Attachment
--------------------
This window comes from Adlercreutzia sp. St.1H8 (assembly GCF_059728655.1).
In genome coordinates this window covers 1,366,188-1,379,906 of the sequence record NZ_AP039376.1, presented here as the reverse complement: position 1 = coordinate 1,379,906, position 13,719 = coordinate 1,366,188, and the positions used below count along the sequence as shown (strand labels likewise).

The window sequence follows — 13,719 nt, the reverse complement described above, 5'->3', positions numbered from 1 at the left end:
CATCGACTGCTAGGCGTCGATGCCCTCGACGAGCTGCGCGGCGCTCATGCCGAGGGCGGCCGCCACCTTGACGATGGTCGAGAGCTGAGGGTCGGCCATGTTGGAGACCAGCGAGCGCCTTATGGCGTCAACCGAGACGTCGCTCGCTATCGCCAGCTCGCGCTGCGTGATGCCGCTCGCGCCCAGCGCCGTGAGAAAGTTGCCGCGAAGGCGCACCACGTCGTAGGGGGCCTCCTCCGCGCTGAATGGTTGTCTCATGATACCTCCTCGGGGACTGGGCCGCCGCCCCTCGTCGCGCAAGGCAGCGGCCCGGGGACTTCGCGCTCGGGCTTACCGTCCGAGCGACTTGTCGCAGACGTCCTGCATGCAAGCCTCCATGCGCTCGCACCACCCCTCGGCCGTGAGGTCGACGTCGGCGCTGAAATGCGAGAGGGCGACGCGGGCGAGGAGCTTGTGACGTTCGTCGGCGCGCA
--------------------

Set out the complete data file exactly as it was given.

This window comes from Adlercreutzia sp. St.1H8 (assembly GCF_059728655.1).
In genome coordinates this window covers 1,366,188-1,379,906 of the sequence record NZ_AP039376.1, presented here as the reverse complement: position 1 = coordinate 1,379,906, position 13,719 = coordinate 1,366,188, and the positions used below count along the sequence as shown (strand labels likewise).

The window sequence follows — 13,719 nt, the reverse complement described above, 5'->3', positions numbered from 1 at the left end:
CATCGACTGCTAGGCGTCGATGCCCTCGACGAGCTGCGCGGCGCTCATGCCGAGGGCGGCCGCCACCTTGACGATGGTCGAGAGCTGAGGGTCGGCCATGTTGGAGACCAGCGAGCGCCTTATGGCGTCAACCGAGACGTCGCTCGCTATCGCCAGCTCGCGCTGCGTGATGCCGCTCGCGCCCAGCGCCGTGAGAAAGTTGCCGCGAAGGCGCACCACGTCGTAGGGGGCCTCCTCCGCGCTGAATGGTTGTCTCATGATACCTCCTCGGGGACTGGGCCGCCGCCCCTCGTCGCGCAAGGCAGCGGCCCGGGGACTTCGCGCTCGGGCTTACCGTCCGAGCGACTTGTCGCAGACGTCCTGCATGCAAGCCTCCATGCGCTCGCACCACCCCTCGGCCGTGAGGTCGACGTCGGCGCTGAAATGCGAGAGGGCGACGCGGGCGAGGAGCTTGTGACGTTCGTCGGCGCGCA